So, let me point out that the U.S.' longest serving Federal Reserve chairman, Alan Greenspan, who occupied senior government positions throughout the period is a self avowed libertarian and was a member of Rand's inner circle. Libertarianism, at least in name, has been the driving philosophy in American economic policy since the revolution in American politics that took place in 1980. We've known it as "economic rationalism". I suggest that you read "Wealth & Democracy" by Kevin Phillips.

And, yes, as Spitzer notes, the libertarians got it drastically wrong.

If you are interested in appreciating the role government should play in a market-based economy, you will find it here as succinctly and simply argued as I have ever seen it.
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Format: Hardcover Verified Purchase
In this short book, Mr. Spitzer tries to determine the role government should have in the markets, and what guidelines the government should follow when intervening in the markets. Mr. Spitzer starts by saying that only the government can ensure that companies are not hurting the integrity of the market; he supports this by citing a case in which they sued an investment bank for recommending a stock, which they were also underwriting. Thus, in effect, according to Mr. Spitzer, defrauding their customers. I agree with his assessment that the government should protect people for possible fraud just like it is supposed to protect people's property rights. From this anecdote, Mr. Spitzer draws his first rule: "Only government can ensure integrity, transparency, and fair dealing." Albeit, I agree with the notion that government should protect its citizens from fraud, I think Mr. Spitzer is missing the point. Government should enforce the law. Fraud is illegal, and the government should prosecute companies that break the law, there is no argument about that. However, the main debate is not whether the government should protect its citizens from fraud and protect their property rights, but rather to what extend should it regulate the markets. This important question is not being addressed.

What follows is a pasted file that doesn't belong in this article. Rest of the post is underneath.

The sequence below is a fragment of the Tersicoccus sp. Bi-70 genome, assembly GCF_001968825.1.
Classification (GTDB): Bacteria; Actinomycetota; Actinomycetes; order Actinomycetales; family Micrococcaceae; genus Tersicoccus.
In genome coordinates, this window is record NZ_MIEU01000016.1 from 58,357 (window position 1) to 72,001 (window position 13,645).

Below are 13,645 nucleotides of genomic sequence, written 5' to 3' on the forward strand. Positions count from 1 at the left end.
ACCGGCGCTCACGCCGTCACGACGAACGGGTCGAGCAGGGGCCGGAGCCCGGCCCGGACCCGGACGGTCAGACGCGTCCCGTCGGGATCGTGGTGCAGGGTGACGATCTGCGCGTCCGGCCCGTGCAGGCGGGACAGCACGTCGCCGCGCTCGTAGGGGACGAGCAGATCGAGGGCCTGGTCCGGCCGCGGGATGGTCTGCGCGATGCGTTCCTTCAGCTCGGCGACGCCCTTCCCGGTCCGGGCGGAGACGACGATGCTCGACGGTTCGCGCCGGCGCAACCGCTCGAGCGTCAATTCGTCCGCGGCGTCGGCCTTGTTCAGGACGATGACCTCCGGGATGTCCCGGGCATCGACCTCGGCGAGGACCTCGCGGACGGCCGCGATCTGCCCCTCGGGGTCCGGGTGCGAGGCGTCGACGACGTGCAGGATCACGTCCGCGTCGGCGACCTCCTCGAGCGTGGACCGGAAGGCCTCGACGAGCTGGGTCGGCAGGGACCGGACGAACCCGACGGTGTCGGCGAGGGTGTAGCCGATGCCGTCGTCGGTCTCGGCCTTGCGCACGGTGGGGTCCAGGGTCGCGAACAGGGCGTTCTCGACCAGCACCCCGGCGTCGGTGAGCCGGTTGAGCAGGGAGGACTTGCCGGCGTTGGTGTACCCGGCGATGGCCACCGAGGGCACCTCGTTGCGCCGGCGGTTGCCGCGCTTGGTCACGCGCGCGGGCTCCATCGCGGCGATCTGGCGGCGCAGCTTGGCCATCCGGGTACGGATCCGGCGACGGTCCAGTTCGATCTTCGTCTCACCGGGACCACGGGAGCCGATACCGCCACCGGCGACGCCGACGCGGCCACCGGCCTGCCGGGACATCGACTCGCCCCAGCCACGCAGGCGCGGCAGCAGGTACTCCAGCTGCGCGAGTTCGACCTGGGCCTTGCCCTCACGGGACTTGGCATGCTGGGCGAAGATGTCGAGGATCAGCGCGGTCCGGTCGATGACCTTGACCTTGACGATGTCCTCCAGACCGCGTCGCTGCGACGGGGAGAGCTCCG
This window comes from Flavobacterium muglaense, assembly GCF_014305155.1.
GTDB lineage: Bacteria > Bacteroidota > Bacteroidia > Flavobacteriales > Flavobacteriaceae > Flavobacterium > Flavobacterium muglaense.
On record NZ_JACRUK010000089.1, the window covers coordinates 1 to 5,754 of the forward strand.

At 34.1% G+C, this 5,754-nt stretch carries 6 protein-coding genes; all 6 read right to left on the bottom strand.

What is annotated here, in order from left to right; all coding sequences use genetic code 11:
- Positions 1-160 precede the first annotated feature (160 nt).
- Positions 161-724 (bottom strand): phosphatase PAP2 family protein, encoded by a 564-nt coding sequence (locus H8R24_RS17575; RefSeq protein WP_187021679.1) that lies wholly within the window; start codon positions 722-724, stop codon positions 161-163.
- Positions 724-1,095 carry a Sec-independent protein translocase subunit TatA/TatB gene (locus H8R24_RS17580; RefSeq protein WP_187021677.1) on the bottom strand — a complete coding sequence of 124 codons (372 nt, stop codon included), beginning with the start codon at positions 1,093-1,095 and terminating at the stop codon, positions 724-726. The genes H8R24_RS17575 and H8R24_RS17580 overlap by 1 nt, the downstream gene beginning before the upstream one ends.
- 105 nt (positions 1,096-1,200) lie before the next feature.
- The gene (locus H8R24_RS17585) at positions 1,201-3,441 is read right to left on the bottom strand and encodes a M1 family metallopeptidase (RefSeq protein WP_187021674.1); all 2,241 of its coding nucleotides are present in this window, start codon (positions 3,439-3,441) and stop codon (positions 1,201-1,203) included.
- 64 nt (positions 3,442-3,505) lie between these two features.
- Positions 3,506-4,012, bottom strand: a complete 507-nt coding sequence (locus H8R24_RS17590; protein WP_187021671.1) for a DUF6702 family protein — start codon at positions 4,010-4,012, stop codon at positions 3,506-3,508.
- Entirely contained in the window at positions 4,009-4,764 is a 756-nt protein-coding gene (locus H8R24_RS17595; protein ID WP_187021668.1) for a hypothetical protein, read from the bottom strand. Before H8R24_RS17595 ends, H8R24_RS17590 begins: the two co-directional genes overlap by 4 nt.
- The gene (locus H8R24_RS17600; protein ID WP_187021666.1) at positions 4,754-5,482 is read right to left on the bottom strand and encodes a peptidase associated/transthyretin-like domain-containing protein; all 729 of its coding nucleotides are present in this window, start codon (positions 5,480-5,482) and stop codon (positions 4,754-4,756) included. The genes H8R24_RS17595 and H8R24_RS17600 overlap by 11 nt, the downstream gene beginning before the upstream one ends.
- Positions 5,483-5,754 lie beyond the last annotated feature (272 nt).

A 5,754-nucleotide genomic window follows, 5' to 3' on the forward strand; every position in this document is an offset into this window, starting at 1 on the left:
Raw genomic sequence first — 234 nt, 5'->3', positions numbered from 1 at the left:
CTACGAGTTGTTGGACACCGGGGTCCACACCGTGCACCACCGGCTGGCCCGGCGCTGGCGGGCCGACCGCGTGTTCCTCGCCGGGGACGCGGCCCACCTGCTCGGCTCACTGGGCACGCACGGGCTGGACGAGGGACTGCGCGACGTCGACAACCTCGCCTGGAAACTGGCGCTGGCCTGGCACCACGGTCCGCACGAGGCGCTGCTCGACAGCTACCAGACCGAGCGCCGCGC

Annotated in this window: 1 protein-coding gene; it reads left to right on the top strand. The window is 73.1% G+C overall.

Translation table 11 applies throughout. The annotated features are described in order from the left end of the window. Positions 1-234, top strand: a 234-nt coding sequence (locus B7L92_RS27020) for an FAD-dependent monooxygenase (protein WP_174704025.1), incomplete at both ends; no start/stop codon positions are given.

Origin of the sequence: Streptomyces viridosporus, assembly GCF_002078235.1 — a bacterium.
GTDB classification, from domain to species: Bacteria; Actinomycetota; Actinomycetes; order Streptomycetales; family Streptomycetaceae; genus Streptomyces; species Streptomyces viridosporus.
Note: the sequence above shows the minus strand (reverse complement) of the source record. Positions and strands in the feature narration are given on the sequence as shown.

He also cited another example of how he stopped a company that was polluting the air as proof that government intervention in the market is needed. Again, this is a question of property rights, and not to what degree should the government intervene in the market; if a company is polluting my air, it is violating my property rights and should be punished.

Mr. Spitzer then addresses the question of minimum wage, an issue of government intervention in the market. According to Mr.
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Format: Hardcover
GOVERNMENT'S ROLE IN THE MARKET is, truthfully, a slim book including two well-written critiques of Gov. Spitzer's views. It's brief, well-written, to the point and entirely understandable to any intelligent reader. Unlike some of these overlong harrangues pretending to be reviews, I simply state it presents Spitzer's views on this ever testy subject..you can decide for yourself after reading it (and it won't take long) if he's right and how much he is. I find myself quite persuaded by the commonsense capitalistic orientation of Spitzer..if you have already made up your mind about the subject and want no further mental interference, skip it; if you are open-minded and want to learn something, read it.